The World Series just ended sadly for the Mets, joyously for the Kansas City Royals. That’s baseball, for those of you who are less sports inclined. Ever hear the one about how Allen Ginsberg read a poem at Candlestick Park before a Giants game? And, despite his claim that he’d never been in a ball park before “except to see the Rolling Stones, ” he threw out a perfect first pitch. Meanwhile, cranky Giants fans booed the poet. At SF Gate, Peter Hartlaub says that the fans in the stadium that day in 1994 owe Allen Ginsberg “an apology in the afterlife. The dude is one of the greatest poets of his generation, prevailed in a key First Amendment battle, was an out gay man in the 1950s and threw a strike while wearing a pocket protector. There should be a statue of him throwing that pitch right next to Willie Mays.”
Since we’re still talking about Ta-Nehisi Coates (yes, no, we’re not; we’re talking about Allen Ginsberg), here’s his reading list, compiled by the New York Public Library based on a talk Coates recently delivered at the Schomburg Center. If you ever wonder how a writer comes to think or write in a particular direction, much could be said about reading the things that writer reads.
9 Reading and Teaching
Do you ever wonder if you are actually from a novel? I mean, do you ever feel like some author developed you as a character, set you in motion in his plot, and then somehow or other, a reader turned the page on a particularly windy day and you blew out of the story and you’ve been trying to navigate life in a real-as-real-gets non-fiction world ever since.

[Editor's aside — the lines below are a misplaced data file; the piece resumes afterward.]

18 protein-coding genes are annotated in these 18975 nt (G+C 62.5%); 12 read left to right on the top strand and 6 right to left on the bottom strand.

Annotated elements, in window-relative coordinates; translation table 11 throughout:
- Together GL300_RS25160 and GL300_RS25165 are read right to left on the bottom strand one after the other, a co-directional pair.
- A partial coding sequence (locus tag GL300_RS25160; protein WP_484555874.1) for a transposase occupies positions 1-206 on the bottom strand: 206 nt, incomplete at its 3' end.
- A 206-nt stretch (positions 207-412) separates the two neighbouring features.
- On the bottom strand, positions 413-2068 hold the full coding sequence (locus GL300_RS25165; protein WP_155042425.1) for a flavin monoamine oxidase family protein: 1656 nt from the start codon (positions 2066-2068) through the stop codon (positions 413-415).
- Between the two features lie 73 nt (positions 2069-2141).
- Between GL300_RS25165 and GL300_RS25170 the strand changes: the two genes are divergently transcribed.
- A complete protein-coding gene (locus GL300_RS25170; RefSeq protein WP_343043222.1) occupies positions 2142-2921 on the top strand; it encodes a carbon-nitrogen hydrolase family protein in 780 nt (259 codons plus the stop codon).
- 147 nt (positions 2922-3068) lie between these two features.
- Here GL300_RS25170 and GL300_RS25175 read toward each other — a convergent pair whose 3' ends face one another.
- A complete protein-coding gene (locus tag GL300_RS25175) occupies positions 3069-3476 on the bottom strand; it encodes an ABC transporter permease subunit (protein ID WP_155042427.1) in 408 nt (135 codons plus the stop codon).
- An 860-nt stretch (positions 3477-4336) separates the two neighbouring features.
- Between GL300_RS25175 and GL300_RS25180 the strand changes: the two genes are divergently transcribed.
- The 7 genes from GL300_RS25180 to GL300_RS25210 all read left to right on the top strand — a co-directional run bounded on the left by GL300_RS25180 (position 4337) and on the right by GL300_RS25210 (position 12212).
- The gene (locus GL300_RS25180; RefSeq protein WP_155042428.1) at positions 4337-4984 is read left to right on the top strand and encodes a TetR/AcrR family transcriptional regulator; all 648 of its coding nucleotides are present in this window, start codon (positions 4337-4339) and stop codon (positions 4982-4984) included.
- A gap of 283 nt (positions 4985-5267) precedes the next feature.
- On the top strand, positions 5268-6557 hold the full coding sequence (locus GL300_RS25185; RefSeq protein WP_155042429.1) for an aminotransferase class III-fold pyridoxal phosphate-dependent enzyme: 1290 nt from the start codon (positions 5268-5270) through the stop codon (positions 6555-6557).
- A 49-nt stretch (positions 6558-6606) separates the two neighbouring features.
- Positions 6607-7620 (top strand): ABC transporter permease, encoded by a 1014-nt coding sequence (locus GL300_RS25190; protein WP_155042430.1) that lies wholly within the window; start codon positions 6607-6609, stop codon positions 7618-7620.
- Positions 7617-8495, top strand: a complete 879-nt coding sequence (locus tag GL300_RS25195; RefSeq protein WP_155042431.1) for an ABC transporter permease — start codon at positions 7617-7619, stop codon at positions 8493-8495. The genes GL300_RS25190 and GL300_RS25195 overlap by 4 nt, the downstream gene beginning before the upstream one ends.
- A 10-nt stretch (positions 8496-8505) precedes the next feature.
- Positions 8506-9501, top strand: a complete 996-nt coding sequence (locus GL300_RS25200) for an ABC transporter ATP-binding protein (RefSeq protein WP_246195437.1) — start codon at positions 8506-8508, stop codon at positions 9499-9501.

No? Me neither. But apparently some folks must feel this way, as The Toast publishes a series called How to Tell if You’re in a Novel. Recently, they ran a piece on How to Tell If You’re in an Edward Gorey Book. Now, if it were me, I think I’d be able to tell if I were living life surrounded by the Gashlycrumb Tinies without needing a checklist. But for those who live life a little more obliviously, and also happen to be in a Gorey novel, there’s help. For instance: “Your personal style can best be described as ‘librarian up to no good.'” Or, “As you understand it, the ideal place for a large statue or urn is the most precarious ledge in your home.” And finally, “You’ve seen a ghost once or twice, but neither time were you particularly impressed.” (And if you really think you are from an Edward Gorey book, then be sure to check our tour of the Edward Gorey House and see what happened when the Edward Gorey cats took on the Cape Cod Trail.)
Assuming you’re not actually living in a novel where any number of unrealistic personal finance plans might await, you probably recognize the need to earn a living for yourself. And so we find ourselves in the midst of the liberal arts education debate once again. Here’s something to think about. While young adults are often encourage to bypass their passions and go for the fields where the good jobs are (which for the sake of the argument are not going to be the same thing), what would you say if I (or rather, SUNY philosophy professor Jennifer Uleman) told you that by mid-career, an awful lot of those philosophy majors are making more money than the folks who got their degrees in accounting? Uleman writes a great article on the ways that a liberal arts education, true to its name, makes those who possess it free.
10 Sound ‘n Motion
I have some trouble reading Emily Dickinson, in part because I can’t ever quite get a feel for the meter, whatever it happens to be. So that the late David Blair set Dickinson poems to music, and to what feels a little like an old spiritual to boot, seems like a real treat. Enjoy this adaptation of “Farewell” featured at Brain Pickings.
This is not iambic pentameter, nor dactylic hexameter. But maybe you can see in it the circular winding of the villanelle. (Or, you can see it for just what it is. A beautiful video of donuts, in slow motion.)
We’ll make your Saturdays happy with a regular delivery of the best in poetry (and poetic things_. Need a little convincing? Enjoy a free sample.